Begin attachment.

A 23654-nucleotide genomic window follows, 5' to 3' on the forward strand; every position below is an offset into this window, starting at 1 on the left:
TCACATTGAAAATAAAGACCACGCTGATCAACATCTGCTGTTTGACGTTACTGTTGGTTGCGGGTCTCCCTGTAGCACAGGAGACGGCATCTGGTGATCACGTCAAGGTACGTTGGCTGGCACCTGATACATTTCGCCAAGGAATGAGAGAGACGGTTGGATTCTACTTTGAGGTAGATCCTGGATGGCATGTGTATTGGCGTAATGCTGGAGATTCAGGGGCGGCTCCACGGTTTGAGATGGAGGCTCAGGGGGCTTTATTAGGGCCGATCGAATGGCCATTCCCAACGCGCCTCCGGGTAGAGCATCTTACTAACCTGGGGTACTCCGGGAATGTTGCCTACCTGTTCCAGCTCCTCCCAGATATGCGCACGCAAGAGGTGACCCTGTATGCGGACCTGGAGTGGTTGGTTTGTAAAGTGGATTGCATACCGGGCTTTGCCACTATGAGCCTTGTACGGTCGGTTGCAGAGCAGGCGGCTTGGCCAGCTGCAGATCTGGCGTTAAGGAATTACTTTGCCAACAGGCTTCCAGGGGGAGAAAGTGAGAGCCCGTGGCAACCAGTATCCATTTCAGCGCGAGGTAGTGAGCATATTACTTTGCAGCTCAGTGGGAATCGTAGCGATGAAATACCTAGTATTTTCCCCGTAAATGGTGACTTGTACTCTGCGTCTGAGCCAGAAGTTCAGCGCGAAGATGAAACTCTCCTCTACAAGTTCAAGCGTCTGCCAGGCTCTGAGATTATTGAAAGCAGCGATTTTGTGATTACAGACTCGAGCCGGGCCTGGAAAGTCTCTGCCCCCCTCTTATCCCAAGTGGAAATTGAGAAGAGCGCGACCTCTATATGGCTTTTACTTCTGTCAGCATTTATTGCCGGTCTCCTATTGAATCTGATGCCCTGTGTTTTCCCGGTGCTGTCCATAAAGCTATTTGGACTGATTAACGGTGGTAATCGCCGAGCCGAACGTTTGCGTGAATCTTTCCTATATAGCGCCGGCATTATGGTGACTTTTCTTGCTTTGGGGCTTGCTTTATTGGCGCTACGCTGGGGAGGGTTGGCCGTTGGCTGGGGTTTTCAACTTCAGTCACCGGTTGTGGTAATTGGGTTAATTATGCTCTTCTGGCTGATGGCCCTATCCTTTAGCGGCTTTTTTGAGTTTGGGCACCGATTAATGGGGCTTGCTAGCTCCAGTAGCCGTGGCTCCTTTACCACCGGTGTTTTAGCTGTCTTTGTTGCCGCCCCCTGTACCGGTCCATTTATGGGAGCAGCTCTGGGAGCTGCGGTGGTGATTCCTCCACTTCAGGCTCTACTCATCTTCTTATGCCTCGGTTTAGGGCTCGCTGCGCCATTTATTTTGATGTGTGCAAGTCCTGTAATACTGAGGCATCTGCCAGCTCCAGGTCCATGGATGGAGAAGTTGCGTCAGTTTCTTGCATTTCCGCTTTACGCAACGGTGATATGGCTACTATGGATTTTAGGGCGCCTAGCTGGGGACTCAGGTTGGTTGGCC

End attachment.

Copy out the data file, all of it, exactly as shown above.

A 23654-nucleotide genomic window follows, 5' to 3' on the forward strand; every position below is an offset into this window, starting at 1 on the left:
TCACATTGAAAATAAAGACCACGCTGATCAACATCTGCTGTTTGACGTTACTGTTGGTTGCGGGTCTCCCTGTAGCACAGGAGACGGCATCTGGTGATCACGTCAAGGTACGTTGGCTGGCACCTGATACATTTCGCCAAGGAATGAGAGAGACGGTTGGATTCTACTTTGAGGTAGATCCTGGATGGCATGTGTATTGGCGTAATGCTGGAGATTCAGGGGCGGCTCCACGGTTTGAGATGGAGGCTCAGGGGGCTTTATTAGGGCCGATCGAATGGCCATTCCCAACGCGCCTCCGGGTAGAGCATCTTACTAACCTGGGGTACTCCGGGAATGTTGCCTACCTGTTCCAGCTCCTCCCAGATATGCGCACGCAAGAGGTGACCCTGTATGCGGACCTGGAGTGGTTGGTTTGTAAAGTGGATTGCATACCGGGCTTTGCCACTATGAGCCTTGTACGGTCGGTTGCAGAGCAGGCGGCTTGGCCAGCTGCAGATCTGGCGTTAAGGAATTACTTTGCCAACAGGCTTCCAGGGGGAGAAAGTGAGAGCCCGTGGCAACCAGTATCCATTTCAGCGCGAGGTAGTGAGCATATTACTTTGCAGCTCAGTGGGAATCGTAGCGATGAAATACCTAGTATTTTCCCCGTAAATGGTGACTTGTACTCTGCGTCTGAGCCAGAAGTTCAGCGCGAAGATGAAACTCTCCTCTACAAGTTCAAGCGTCTGCCAGGCTCTGAGATTATTGAAAGCAGCGATTTTGTGATTACAGACTCGAGCCGGGCCTGGAAAGTCTCTGCCCCCCTCTTATCCCAAGTGGAAATTGAGAAGAGCGCGACCTCTATATGGCTTTTACTTCTGTCAGCATTTATTGCCGGTCTCCTATTGAATCTGATGCCCTGTGTTTTCCCGGTGCTGTCCATAAAGCTATTTGGACTGATTAACGGTGGTAATCGCCGAGCCGAACGTTTGCGTGAATCTTTCCTATATAGCGCCGGCATTATGGTGACTTTTCTTGCTTTGGGGCTTGCTTTATTGGCGCTACGCTGGGGAGGGTTGGCCGTTGGCTGGGGTTTTCAACTTCAGTCACCGGTTGTGGTAATTGGGTTAATTATGCTCTTCTGGCTGATGGCCCTATCCTTTAGCGGCTTTTTTGAGTTTGGGCACCGATTAATGGGGCTTGCTAGCTCCAGTAGCCGTGGCTCCTTTACCACCGGTGTTTTAGCTGTCTTTGTTGCCGCCCCCTGTACCGGTCCATTTATGGGAGCAGCTCTGGGAGCTGCGGTGGTGATTCCTCCACTTCAGGCTCTACTCATCTTCTTATGCCTCGGTTTAGGGCTCGCTGCGCCATTTATTTTGATGTGTGCAAGTCCTGTAATACTGAGGCATCTGCCAGCTCCAGGTCCATGGATGGAGAAGTTGCGTCAGTTTCTTGCATTTCCGCTTTACGCAACGGTGATATGGCTACTATGGATTTTAGGGCGCCTAGCTGGGGACTCAGGTTGGTTGGCC